Sybille Peters  8:34
It's a core extension. So it's only backend, it detects the things inside and just check, check them and find out which ones are broken. So the target does not exist. And you get a 404 not found page not found usually or something,

Jeffrey A. McGuire  8:52
right. And then super useful. Because I remember in the olden days going through my site and like running tools against it and getting reports and like getting links colored red and green and whatever and having to load every page. Now I know this is super old, old Olden internet days, but I find it super helpful that TYPO3 does that I loved what you said a few minutes ago about contribution and that you find it really inspiring and exciting to contribute to a two TYPO3 talk. Can you can you talk about that.

Sybille Peters  9:24
What I find inspiring is it has a lot of aspects. I can remember at the beginning, it was very good because it was all great and motivating. And after a while I had I had some things that were frustrating it came to and they increased so so it's kind of an up, up and down process. But I remember at the beginning it was all positive for me. And what was for example, very motivating. Well of course, doing your first core patch and actually getting it merged. That is just Really great, right? Because I mean, it's not so easy. I mean, if you'd make small changes, there are actually a lot of possibilities to get started and make really small changes there. But, but if you do something, actually, my first batch was really small. So, but anyhow, I was really good at that. And I got so much feedback and help sometimes people just contacted me on slack to say, thank you. What a nice community actually, that is decreased. I didn't get any worse. was wondering. I think after was that they just they know, you're already kind of a part of it. And then right, they don't do that as well.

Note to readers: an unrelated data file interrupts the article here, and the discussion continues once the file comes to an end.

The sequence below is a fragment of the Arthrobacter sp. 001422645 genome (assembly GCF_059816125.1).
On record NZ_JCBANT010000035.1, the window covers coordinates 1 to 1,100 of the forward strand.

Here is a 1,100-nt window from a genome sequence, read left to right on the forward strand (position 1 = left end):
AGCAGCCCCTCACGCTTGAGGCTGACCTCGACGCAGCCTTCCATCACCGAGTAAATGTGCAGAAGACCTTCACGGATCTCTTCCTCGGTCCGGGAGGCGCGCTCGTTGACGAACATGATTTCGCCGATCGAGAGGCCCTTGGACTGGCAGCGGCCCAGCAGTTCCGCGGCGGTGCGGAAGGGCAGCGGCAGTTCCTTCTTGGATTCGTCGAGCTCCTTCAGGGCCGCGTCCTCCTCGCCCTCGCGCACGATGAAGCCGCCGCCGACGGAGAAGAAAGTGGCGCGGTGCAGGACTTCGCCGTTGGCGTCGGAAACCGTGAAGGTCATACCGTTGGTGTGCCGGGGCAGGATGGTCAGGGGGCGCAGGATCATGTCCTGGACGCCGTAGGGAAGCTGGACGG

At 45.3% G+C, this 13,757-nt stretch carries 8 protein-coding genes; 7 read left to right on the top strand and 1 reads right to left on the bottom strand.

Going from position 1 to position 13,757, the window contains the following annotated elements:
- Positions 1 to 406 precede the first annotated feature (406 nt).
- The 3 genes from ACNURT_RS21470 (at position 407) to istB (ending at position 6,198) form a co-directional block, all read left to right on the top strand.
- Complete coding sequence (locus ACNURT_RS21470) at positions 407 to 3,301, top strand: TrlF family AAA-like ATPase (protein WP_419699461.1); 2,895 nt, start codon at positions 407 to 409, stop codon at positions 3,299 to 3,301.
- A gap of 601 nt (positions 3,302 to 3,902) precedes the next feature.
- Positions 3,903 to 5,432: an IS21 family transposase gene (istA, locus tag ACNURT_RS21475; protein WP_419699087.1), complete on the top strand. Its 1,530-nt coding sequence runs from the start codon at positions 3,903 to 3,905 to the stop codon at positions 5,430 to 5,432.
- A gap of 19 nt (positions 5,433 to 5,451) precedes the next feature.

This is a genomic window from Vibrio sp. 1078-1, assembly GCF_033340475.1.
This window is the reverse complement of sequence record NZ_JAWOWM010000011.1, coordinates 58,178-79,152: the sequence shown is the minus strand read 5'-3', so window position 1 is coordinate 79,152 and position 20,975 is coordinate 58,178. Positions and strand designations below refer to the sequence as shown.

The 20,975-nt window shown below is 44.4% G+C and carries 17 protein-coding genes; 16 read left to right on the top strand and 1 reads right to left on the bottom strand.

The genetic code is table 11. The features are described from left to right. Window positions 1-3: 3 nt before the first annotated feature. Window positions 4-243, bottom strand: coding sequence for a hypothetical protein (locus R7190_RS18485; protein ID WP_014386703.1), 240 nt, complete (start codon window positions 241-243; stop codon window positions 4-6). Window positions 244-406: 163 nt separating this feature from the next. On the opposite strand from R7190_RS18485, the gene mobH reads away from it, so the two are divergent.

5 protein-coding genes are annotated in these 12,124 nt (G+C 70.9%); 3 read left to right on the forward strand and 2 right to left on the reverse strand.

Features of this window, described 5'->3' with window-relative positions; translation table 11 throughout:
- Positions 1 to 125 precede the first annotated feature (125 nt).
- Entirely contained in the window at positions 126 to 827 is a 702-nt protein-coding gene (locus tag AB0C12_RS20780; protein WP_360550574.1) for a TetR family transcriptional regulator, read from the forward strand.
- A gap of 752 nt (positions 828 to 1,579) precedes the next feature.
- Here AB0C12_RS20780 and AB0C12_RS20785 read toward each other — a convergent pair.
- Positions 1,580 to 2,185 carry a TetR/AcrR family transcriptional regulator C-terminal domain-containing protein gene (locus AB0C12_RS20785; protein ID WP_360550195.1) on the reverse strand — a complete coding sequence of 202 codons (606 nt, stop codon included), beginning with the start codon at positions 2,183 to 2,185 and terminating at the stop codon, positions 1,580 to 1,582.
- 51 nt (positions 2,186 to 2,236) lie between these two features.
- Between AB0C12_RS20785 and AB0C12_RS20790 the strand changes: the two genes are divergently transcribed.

Jeffrey A. McGuire  10:49
Okay, so, so general announcement to the TYPO3 community if you're listening, no matter how long, we've been helping out, everyone still likes to get a compliment, or a thank you for what they're doing. Do you remember? You were working on that patch? And you'd been doing TYPO3 for however long it was? And then you got that patch accepted? Did you feel different about TYPO3 from from then on? Was there like a different emotion? Maybe?

Sybille Peters  11:13
Yes. I don't know if it was just one, one event. For me. I think it was the attending the camps and contributing, and getting help, because also had people who helped me and ask questions on slack that helped help with some things. And for some of the patches, also, other people jumped in and helped. So that was really great interaction. I remember I made a suggestion in Slack channel, should we do this and this? And then somebody said, Yes. But wouldn't it be better to do that, and that, and then I said, Oh, yeah, that sounds good. I'm willing to do that. And then I started to write a patch. And then it proved more difficult than I thought. And then somebody else came and helped and added another patch set. And then was finally finished and immersed in collaboration of the people and helping was really great.